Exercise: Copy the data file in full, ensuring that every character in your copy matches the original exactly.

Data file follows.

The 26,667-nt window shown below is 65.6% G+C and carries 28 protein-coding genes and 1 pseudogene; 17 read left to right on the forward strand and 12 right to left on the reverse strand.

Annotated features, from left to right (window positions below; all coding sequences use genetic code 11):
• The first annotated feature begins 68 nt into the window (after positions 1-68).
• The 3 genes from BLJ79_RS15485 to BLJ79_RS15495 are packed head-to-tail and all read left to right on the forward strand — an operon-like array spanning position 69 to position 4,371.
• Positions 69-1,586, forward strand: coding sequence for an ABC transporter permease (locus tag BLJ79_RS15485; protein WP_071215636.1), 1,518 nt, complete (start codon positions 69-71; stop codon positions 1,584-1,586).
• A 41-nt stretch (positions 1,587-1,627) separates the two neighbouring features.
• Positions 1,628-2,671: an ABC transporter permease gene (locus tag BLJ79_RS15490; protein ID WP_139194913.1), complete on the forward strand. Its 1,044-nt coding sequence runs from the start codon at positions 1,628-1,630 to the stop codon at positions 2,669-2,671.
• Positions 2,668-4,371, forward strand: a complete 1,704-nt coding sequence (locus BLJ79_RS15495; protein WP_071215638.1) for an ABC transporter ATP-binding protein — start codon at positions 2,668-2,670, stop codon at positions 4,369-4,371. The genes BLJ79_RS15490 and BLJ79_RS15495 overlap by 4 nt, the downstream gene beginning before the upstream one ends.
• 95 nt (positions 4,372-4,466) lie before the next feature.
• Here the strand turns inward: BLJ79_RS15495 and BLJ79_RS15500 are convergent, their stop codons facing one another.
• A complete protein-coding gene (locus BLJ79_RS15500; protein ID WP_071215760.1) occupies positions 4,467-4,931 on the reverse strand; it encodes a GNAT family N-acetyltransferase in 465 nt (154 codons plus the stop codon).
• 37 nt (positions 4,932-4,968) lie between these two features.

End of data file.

The 26,667-nt window shown below is 65.6% G+C and carries 28 protein-coding genes and 1 pseudogene; 17 read left to right on the forward strand and 12 right to left on the reverse strand.

Annotated features, from left to right (window positions below; all coding sequences use genetic code 11):
• The first annotated feature begins 68 nt into the window (after positions 1-68).
• The 3 genes from BLJ79_RS15485 to BLJ79_RS15495 are packed head-to-tail and all read left to right on the forward strand — an operon-like array spanning position 69 to position 4,371.
• Positions 69-1,586, forward strand: coding sequence for an ABC transporter permease (locus tag BLJ79_RS15485; protein WP_071215636.1), 1,518 nt, complete (start codon positions 69-71; stop codon positions 1,584-1,586).
• A 41-nt stretch (positions 1,587-1,627) separates the two neighbouring features.
• Positions 1,628-2,671: an ABC transporter permease gene (locus tag BLJ79_RS15490; protein ID WP_139194913.1), complete on the forward strand. Its 1,044-nt coding sequence runs from the start codon at positions 1,628-1,630 to the stop codon at positions 2,669-2,671.
• Positions 2,668-4,371, forward strand: a complete 1,704-nt coding sequence (locus BLJ79_RS15495; protein WP_071215638.1) for an ABC transporter ATP-binding protein — start codon at positions 2,668-2,670, stop codon at positions 4,369-4,371. The genes BLJ79_RS15490 and BLJ79_RS15495 overlap by 4 nt, the downstream gene beginning before the upstream one ends.
• 95 nt (positions 4,372-4,466) lie before the next feature.
• Here the strand turns inward: BLJ79_RS15495 and BLJ79_RS15500 are convergent, their stop codons facing one another.
• A complete protein-coding gene (locus BLJ79_RS15500; protein ID WP_071215760.1) occupies positions 4,467-4,931 on the reverse strand; it encodes a GNAT family N-acetyltransferase in 465 nt (154 codons plus the stop codon).
• 37 nt (positions 4,932-4,968) lie between these two features.